Essence In A Sentence

Short & Simple Example Sentence For Essence | Essence Sentence

  • But in origin and essence he holds they are the same.
  • This is the essence of what is called heredity.
  • Its essence was of the things furtive and forbidden.
  • Indeed, there was in the laughter an essence of mischief.
  • Spiritual-mindedness was the very core and essence of his being.
  • The essence is evidently thought to pass below to the waiting inua.
  • That expansiveness which is the essence of the poetic element, they have not.
  • Submission to the one God was to them the essence of religion.
  • We admit, then, that the essence of a virtuous act lies in its nature.
  • The soul, whose essence is thought, is a mere succession of ideas.
  • The Absolute produces all and absorbs all; it is the essence of all things.
  • Science is the essence of Judaism, but the men called Jews understand it not.
  • And nothing was so of the essence as time, in the present Category Military.
  • Bill's broad shoulders lifted, with the essence of nonchalance.

How To Use Essence In A Sentence?

  • What is called the abuse here is the essence and the characteristic of the subject.
  • Fidelity is the very essence of true friendship; and, once broken, it cannot be easily renewed.
  • On the one hand, it is said to be the acme of comfort; on the other, the essence of unrest.
  • Thus to the educated Greeks of the fifth century the old religion had in its essence passed away.
  • In this recumbent form, supremely fair, The essence must I see of heavenly grace?
  • Did he really extract the vials of such exquisite and unprovoked wrath from the essence of infinite goodness itself?
  • The essence of these manoeuvres is that they make it impossible for even the most acute enemy to guess which is our real direction.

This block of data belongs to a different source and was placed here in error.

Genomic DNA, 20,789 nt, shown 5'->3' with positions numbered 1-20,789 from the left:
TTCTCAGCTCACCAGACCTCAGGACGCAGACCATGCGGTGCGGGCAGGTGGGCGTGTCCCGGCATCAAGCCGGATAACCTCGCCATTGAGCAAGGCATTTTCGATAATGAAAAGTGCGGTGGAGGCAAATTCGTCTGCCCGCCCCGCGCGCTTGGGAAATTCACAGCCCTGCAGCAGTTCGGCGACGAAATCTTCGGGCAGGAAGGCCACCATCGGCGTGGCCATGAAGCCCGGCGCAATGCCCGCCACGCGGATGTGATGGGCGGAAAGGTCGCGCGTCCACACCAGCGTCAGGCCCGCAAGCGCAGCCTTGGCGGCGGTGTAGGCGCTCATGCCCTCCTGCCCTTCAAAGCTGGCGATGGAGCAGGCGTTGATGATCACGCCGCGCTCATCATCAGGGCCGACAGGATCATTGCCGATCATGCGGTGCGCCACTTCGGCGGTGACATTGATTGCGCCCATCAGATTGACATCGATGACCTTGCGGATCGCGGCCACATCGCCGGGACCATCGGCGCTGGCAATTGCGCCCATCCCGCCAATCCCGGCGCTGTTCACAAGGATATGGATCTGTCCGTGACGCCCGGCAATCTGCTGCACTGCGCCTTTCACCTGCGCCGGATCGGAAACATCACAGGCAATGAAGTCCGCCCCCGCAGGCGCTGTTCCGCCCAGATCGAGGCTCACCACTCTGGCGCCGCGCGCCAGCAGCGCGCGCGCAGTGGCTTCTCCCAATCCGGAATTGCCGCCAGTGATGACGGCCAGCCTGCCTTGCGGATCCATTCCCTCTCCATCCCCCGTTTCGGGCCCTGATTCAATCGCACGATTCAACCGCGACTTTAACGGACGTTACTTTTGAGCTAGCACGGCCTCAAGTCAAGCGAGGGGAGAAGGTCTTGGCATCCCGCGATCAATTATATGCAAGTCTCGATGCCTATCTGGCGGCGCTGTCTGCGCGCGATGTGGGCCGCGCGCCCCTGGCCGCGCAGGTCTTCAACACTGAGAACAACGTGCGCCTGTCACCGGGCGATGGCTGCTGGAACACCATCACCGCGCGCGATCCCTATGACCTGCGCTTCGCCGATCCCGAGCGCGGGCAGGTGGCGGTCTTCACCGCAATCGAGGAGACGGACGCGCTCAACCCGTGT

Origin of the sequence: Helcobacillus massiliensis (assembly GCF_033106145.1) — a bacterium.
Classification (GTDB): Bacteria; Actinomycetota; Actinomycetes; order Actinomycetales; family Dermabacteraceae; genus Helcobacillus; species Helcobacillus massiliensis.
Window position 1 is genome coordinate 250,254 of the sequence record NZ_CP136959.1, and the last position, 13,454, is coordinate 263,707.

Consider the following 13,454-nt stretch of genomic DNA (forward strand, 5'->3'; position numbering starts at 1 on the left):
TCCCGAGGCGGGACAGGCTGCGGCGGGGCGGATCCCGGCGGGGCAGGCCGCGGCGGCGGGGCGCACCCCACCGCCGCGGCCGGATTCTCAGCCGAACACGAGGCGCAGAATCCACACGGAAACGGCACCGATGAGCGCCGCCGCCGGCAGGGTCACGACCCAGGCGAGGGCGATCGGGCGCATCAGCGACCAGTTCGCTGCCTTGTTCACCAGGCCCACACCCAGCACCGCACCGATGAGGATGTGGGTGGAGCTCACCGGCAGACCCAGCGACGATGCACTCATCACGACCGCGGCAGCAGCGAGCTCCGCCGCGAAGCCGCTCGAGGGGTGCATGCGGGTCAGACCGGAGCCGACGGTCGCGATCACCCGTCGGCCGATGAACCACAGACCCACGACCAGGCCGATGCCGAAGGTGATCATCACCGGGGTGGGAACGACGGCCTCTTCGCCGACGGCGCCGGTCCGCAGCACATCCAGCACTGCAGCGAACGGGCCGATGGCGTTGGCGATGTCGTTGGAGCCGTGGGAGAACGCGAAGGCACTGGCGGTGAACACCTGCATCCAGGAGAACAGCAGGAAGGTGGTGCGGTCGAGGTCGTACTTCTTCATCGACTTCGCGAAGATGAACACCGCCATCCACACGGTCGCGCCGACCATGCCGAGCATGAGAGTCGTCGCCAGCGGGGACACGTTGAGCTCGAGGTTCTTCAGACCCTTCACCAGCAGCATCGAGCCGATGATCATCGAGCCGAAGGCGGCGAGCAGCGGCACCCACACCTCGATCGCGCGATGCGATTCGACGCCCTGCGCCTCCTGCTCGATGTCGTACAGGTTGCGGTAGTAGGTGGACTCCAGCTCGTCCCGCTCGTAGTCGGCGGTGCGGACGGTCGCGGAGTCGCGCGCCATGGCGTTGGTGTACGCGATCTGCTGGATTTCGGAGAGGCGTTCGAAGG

• Order and devotion were the very essence of our socialism, and a splendid collective vigour and happiness its end.
  • And the essence of the not-beautiful is to be separated from and opposed to a certain kind of existence which is termed beautiful.
  • We are accordingly brought before the problem of how this one substance or essence stands to the several entities or hypostases known as faculties.
  • The beauty which was the essence of it, which justifies it so far as it will bear justification, eludes statement.
  • She was the essence of kindliness, of sympathy, of loyalty to her friends, but she was determined to a degree.
  • The essence of the raising-cloth is a weft that will provide plenty of nap and yet have sufficient fibre to maintain the strength of the web.
  • When he came to be believed to dwell aloft, his share was burned with fire so that the smell or finer essence of it might ascend to him.
  • In itself it is a scene of peculiar power, charged to overflowing with the essence of the Scandinavian legends.
  • They may contain a nucleus or they may not, but the essence of the cell is the protoplasm, this alone having the fundamental activities of life.
  • By means of vegetation, it is conveyed into animal frames, in which its purest essence centres in the brain....
  • The essence of the story is, of course, that the taboo is broken, and in most cases the mortal husband loses his supernatural mate.
  • The main reason is, says he, because we imagine that the essence of virtue and vice consists, not in their nature, but in their origin and cause.
  • Wallenstein proved inconsolable, until Denby, coming ashore, confessed to the dose of essence of mustard.
  • But the essence of them all is to get the patient out of the general frame and system of ideas and perceptions in which his ordinary individuality is encased.
  • That is its legitimate function: No person has touched the essence of the Law who has not passed through these awful experiences.
  • In polytheisms of long standing all these attributes and functions have been combined and reallotted, and the result we see in that confusion which is of the very essence of myth.
  • But these are the fundamental ones; and if we can reduce them to an intelligible explanation, we may feel that we have really grasped the essence of life.
  • In my later teens my stomach began seriously to complain over its tasks, and a pint of the essence of bitterness was procured to restore it to power.
  • Under the rectifying process, it becomes colourless as water, and is found to differ from the essence of turpentine extracted from the stem of the same tree.

Definition of Essence

The inherent nature of a thing or idea. | (philosophy) The true nature of anything, not accidental or illusory. | Constituent substance.
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